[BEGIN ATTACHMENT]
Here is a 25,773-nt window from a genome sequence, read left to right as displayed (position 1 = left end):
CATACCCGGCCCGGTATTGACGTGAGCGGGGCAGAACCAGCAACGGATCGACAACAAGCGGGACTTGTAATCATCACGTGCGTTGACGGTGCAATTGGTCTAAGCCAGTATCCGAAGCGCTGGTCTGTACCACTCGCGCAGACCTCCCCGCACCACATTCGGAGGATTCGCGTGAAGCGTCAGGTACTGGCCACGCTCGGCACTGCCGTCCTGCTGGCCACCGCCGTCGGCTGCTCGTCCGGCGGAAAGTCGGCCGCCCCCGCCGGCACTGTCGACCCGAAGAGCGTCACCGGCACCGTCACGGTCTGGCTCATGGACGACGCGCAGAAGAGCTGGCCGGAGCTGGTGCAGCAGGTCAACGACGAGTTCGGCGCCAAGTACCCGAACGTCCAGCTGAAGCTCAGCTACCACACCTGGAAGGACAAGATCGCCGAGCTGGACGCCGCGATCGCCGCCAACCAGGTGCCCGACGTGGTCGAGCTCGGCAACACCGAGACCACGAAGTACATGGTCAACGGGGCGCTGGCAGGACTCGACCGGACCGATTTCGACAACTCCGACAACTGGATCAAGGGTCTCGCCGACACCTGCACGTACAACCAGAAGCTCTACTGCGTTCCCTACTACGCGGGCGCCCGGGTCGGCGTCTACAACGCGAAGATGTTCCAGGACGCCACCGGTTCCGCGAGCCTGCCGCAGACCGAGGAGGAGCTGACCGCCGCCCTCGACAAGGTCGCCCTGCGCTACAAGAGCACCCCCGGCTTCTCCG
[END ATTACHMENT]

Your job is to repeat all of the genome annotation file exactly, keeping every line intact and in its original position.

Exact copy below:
Here is a 25,773-nt window from a genome sequence, read left to right as displayed (position 1 = left end):
CATACCCGGCCCGGTATTGACGTGAGCGGGGCAGAACCAGCAACGGATCGACAACAAGCGGGACTTGTAATCATCACGTGCGTTGACGGTGCAATTGGTCTAAGCCAGTATCCGAAGCGCTGGTCTGTACCACTCGCGCAGACCTCCCCGCACCACATTCGGAGGATTCGCGTGAAGCGTCAGGTACTGGCCACGCTCGGCACTGCCGTCCTGCTGGCCACCGCCGTCGGCTGCTCGTCCGGCGGAAAGTCGGCCGCCCCCGCCGGCACTGTCGACCCGAAGAGCGTCACCGGCACCGTCACGGTCTGGCTCATGGACGACGCGCAGAAGAGCTGGCCGGAGCTGGTGCAGCAGGTCAACGACGAGTTCGGCGCCAAGTACCCGAACGTCCAGCTGAAGCTCAGCTACCACACCTGGAAGGACAAGATCGCCGAGCTGGACGCCGCGATCGCCGCCAACCAGGTGCCCGACGTGGTCGAGCTCGGCAACACCGAGACCACGAAGTACATGGTCAACGGGGCGCTGGCAGGACTCGACCGGACCGATTTCGACAACTCCGACAACTGGATCAAGGGTCTCGCCGACACCTGCACGTACAACCAGAAGCTCTACTGCGTTCCCTACTACGCGGGCGCCCGGGTCGGCGTCTACAACGCGAAGATGTTCCAGGACGCCACCGGTTCCGCGAGCCTGCCGCAGACCGAGGAGGAGCTGACCGCCGCCCTCGACAAGGTCGCCCTGCGCTACAAGAGCACCCCCGGCTTCTCCG